This was found by Aytas to be important in finding a job, particularly during the lean seasons. Hence, the Ayta has no choice but to conform with the unats. Other instances that also compelled them to do so include community meetings such as the parent-teacher's meetings in school, wherein people do not talk to them if they do not conform.
It was not only the Ayta adults that felt the discrimination but also their children, who went to public elementary school at the Resettlement site. In school, the Ayta children were discriminated by being accused of smelling like urine (maalbeng), because of not taking a bath before going to school. The practice of not taking a bath is common in Baytan since children are often required to help their parents in their daily activities such as tilling the land, gathering food like sweet potato (camote) or collecting honey (pulot). To be effective at these chores, the Ayta children have to smell like the animals in the field to protect themselves and reduce attacks by insects like wasps, bees and mosquitoes and even the ferocious animals. Blending (through their odor) with the forest becomes an effective tool for continued survival.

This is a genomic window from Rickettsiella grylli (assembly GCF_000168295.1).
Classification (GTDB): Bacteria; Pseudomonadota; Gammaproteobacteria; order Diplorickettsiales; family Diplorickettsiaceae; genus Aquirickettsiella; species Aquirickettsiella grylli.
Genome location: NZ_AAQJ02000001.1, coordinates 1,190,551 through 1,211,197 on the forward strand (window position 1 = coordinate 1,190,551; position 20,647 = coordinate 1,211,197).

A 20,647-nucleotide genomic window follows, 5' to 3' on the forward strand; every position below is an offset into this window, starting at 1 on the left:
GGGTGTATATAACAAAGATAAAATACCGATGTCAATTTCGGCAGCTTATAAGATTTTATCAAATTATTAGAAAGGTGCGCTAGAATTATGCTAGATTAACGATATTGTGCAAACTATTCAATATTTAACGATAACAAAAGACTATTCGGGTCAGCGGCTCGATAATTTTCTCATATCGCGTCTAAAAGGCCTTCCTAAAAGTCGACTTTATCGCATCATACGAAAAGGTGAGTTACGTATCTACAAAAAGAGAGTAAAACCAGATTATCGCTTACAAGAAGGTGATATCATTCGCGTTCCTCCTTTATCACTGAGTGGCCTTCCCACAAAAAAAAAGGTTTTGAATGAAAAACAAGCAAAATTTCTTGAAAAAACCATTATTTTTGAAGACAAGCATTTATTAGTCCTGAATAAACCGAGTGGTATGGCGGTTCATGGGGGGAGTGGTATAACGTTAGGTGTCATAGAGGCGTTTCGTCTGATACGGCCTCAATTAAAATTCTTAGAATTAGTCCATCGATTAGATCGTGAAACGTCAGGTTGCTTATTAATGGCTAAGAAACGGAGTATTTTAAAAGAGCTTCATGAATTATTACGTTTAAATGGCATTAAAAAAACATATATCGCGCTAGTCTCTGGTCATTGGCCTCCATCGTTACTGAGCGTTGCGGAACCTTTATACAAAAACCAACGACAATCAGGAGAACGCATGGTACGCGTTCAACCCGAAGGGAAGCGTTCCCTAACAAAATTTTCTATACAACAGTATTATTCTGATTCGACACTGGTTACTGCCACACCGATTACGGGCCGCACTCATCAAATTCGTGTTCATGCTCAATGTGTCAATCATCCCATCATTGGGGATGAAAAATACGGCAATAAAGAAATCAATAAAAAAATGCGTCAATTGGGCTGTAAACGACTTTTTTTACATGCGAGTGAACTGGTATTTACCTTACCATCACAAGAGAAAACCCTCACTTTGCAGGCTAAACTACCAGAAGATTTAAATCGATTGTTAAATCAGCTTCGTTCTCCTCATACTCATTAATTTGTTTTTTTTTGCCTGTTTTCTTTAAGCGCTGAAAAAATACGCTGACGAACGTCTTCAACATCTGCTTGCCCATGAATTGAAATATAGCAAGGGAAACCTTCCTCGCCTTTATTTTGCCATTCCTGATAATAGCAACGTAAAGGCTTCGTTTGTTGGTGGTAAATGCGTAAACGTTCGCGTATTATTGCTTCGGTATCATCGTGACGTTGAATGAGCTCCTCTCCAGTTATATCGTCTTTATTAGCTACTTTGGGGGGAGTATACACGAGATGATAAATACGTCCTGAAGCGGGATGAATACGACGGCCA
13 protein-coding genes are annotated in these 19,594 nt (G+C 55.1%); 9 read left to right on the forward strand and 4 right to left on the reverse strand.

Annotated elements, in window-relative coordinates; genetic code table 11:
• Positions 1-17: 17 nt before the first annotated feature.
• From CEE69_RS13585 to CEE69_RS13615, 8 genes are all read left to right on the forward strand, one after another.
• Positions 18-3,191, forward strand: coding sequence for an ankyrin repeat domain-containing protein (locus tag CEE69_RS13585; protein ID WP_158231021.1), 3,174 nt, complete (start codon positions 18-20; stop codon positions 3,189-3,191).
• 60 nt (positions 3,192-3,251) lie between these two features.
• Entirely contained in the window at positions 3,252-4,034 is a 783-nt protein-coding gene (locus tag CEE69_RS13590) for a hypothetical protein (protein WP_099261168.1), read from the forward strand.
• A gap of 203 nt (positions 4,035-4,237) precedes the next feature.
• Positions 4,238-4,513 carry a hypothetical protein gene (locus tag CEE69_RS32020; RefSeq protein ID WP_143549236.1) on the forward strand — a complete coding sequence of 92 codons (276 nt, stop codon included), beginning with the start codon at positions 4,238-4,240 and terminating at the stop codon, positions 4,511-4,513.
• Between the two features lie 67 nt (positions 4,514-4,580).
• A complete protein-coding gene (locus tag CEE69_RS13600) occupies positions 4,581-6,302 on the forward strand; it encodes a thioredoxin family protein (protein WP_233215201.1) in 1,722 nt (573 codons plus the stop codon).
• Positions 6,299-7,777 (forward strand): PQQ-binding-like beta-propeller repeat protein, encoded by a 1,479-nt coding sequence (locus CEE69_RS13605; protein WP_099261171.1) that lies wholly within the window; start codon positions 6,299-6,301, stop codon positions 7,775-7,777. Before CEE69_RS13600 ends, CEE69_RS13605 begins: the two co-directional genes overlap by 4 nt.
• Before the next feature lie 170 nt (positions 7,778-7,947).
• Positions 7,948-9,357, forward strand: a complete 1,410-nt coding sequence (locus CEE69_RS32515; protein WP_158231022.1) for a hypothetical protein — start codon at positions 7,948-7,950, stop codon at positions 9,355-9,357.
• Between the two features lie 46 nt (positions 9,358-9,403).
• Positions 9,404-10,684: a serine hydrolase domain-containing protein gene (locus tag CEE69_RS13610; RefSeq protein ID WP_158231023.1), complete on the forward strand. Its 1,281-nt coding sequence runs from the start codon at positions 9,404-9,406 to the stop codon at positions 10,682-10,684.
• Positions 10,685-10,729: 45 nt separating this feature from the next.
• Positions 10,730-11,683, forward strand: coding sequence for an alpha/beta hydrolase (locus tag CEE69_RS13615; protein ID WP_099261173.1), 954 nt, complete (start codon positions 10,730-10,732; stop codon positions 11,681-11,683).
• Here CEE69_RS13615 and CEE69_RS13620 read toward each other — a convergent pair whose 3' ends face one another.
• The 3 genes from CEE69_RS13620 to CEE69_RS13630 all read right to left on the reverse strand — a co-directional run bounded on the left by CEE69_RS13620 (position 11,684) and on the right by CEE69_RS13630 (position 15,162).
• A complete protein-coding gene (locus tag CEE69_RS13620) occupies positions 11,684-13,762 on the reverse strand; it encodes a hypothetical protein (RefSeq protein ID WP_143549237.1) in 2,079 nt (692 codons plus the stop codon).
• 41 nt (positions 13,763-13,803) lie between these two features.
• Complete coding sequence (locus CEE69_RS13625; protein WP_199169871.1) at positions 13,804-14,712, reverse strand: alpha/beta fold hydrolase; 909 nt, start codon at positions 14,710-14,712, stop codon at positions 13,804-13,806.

Not all Ayta residing in Banwa, though, can afford to buy perfume to smell good. It must be remembered that their sources of income are limited and that they have to address food requirements before smelling good. Most Ayta instead use detergent bars when they are in Banwa. According to them, the detergent bar is more effective for their kinky hair, which is an important part of their body to show their ethnicity.
Cultural values are expressed in various ways. Odors smells vary between cultures illustrating cultural habits, preferences and idiosyncrasies. Cultures value odors differently and that includes the Sambal Ayta of Botolan Zambales. The body odor or daep nin nawini is considered as tool, strategy and as a medium for communication to regulate social relations for the maintenance of social roles as well as for survival by appropriating and accommodating themselves in their social and physical environment.
The Sambal Ayta graphically illustrates this. When they are in Baytan (their original locality), they do not take a bath nor put on those perfume to smell like animals to become effective hunters. On the other hand, when they are in Banwa (town), they have to take a batch, use soap and powder to smell like the unat (lowlanders). In both instances, they are able to cope with the changing environments and roles.
The above is not always the case though. There are also others who will still see themselves as Ayta and those they have their own identity that need not to be changed to cope with the changing roles and environments.